Engaging with local media is a PR and marketing tactic that any expert can employ. Whether lawyer, entrepreneur, personal trainer, lifestyle guru – if you have expert insight to offer and useful advice to share, you may find this intro to local media engagement useful.

Why bother? 

Building relationships with your local media can prove a great way to raise your profile and build reputation among potential clients, in an authentic and cost-effective way. While local print media has suffered cuts and closures, online platforms and broadcast are going strong.

Local media, be it print, online or broadcast are always on the look out for ‘homegrown’ experts who can quickly respond to news stories, relevant to the local area, with insightful and understandable advice or analysis.

With just a little investment of time you can become a go-to expert in your local area, generating relevant contacts and clients on the way

Three golden rules for local media

1) Be responsive

  • Media waits for no man, or woman. News moves quickly. Whether a local story, or international event try to have your finger on the pulse of what’s happening now – and be able to show how your expertise is relevant.
  • When working with the media, timing is key. Most journalists work to deadlines that are measured in hours, not days. In fact, it’s wise to always assume a journalist’s deadline is NOW!
  •  If you are the first to respond to a breaking story, sharing tips or advice with an editor or producer you will stand yourself in good stead of being their expert of choice. Often a speedy response could win over the most informed, though ideally you’ll be both!
  • Finally – if a journalist calls or email, try to respond as quickly as possible – if you don’t, someone else will.

2) Be useful

  • Spotted a story you think has local relevance, and hits your area of expertise? Don’t be wary of calling a journalist to flag a story and offer context, advice and insight. They will be grateful that someone with the right knowledge is offering their insight.
  • You can find journalist contact details on the publication’s website, through social media or just call their reception and ask to speak to a named journalist or the newsroom. Tell them you have insight to offer on today’s xxx story, tell them why you’re an expert and what their audience needs to know.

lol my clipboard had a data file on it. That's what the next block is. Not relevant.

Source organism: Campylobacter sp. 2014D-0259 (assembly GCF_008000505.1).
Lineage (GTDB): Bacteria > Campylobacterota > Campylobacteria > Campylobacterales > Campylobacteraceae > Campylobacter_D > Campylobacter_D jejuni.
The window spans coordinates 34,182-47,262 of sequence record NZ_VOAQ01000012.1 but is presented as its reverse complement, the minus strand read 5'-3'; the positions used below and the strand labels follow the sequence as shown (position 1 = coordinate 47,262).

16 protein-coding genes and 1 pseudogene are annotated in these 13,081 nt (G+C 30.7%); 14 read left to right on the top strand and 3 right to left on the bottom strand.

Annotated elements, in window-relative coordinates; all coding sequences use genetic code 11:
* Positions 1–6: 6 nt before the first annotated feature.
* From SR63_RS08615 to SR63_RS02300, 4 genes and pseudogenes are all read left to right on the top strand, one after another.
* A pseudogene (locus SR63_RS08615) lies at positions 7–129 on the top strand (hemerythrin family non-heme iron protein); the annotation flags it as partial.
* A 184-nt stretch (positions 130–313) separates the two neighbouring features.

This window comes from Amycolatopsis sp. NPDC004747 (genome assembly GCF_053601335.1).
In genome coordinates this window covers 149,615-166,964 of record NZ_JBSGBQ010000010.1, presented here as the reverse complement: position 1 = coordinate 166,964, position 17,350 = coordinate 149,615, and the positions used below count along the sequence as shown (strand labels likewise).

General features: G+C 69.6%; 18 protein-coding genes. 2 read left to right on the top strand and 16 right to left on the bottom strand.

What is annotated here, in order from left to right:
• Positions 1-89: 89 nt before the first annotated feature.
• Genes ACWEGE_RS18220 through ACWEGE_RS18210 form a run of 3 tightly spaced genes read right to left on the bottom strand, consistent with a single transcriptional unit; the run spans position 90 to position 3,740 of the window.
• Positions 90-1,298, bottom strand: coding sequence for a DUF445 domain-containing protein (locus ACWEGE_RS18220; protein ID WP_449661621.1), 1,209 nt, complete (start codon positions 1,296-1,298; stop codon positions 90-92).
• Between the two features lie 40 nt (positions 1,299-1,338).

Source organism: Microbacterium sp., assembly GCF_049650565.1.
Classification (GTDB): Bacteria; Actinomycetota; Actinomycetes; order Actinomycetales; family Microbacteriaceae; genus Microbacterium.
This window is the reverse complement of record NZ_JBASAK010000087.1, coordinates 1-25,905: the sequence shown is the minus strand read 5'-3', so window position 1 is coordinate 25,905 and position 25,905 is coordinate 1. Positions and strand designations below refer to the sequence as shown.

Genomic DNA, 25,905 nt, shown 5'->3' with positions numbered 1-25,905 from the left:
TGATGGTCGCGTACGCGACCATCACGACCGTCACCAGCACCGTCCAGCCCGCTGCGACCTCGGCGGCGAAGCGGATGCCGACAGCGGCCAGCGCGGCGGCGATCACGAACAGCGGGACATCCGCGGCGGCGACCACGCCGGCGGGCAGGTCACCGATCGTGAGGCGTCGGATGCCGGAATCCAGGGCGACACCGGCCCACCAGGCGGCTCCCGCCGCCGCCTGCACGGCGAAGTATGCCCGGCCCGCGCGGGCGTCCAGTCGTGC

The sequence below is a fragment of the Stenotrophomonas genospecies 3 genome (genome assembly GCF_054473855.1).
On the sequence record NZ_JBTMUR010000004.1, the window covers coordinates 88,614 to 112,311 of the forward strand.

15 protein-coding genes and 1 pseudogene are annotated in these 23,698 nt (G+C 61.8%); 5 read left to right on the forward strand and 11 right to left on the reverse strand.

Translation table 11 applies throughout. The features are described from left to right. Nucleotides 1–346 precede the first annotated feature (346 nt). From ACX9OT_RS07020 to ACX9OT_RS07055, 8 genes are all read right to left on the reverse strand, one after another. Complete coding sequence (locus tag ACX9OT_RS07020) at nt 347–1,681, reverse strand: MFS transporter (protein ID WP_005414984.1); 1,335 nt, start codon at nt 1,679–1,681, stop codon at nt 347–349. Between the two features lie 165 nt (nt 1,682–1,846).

• Another way to be useful is to add to an existing story. If you see a journalist has already covered something and left out an important angle, or you can offer an opposing view, tell them.

Don’t shout at the radio when you hear your less-informed competitor discussing the news of the day at drivetime. Be the person journalists call when they need an expert.

  • Share relevant stories, links or information with local journalists and show you care about what they do – social media is a great place to do this.

3) Be relevant

  •  Whenever engaging with local media, think what you can do to make the story relevant to a local audience. Even if you are discussing a national issue, think about what it means for that media’s very particular locale.
  • It’s not too hard to find a local angle if you are creative. If there’s a national story about obesity, why not look up local statistics on the issue and offer your insight into the top running spots in the county? Or, has another national restaurant chain announced closures? Why not offer business or marketing tips to local restaurant owners and turn bad news to good?
  •  Relevance is also about timing. News turns around quickly – if you spot a potential angle on a story don’t wait a week to get in touch with the editor. Give them a call or an email right away. You don’t need to prepare an essay. A full bullet points will do.

And the platinum rule:

Always put the audience first!

  • Be aware that you may be speaking on a topic your audience has little or no familiarity with.
  • Respect their intelligence but speak plainly and simply – this is not the place for acronyms or reference to lengthy laws or impenetrable science.
  • Think about what the one thing is you want them to remember (aside from your name!)?

Pick a key message to focus on and frame your answers around that

How to get started: Research 

  • Look into which local media operate in your area. Council websites often list the key publications, or just hit Google. Make a note of the key contacts – editor, news reporters or online editors.
  • Listen, watch and read their output to understand their focus.
  • Get in touch with local editors, producers or reporters to introduce yourself and your area of expertise – a simple email outlining what you can offer is a great first step.
  • Follow them on social media, like or share content and comment where appropriate.

Keep in touch with them and remember the golden rules – be responsive, useful and relevant!

Oh, by the way… it’s meant to be fun!

Building relationships with the media, and achieving coverage is not only great for your profile, remember that it can actually be as fun as it is professionally rewarding. Don’t be scared!

But – with any media engagement consideration must be made to any potential pitfalls or risks – most of which are outweighed by the positives and can be overcome with preparation.

If you have any questions about whether you should get involved with media, or if this has sparked your interest – feel free to drop me a line!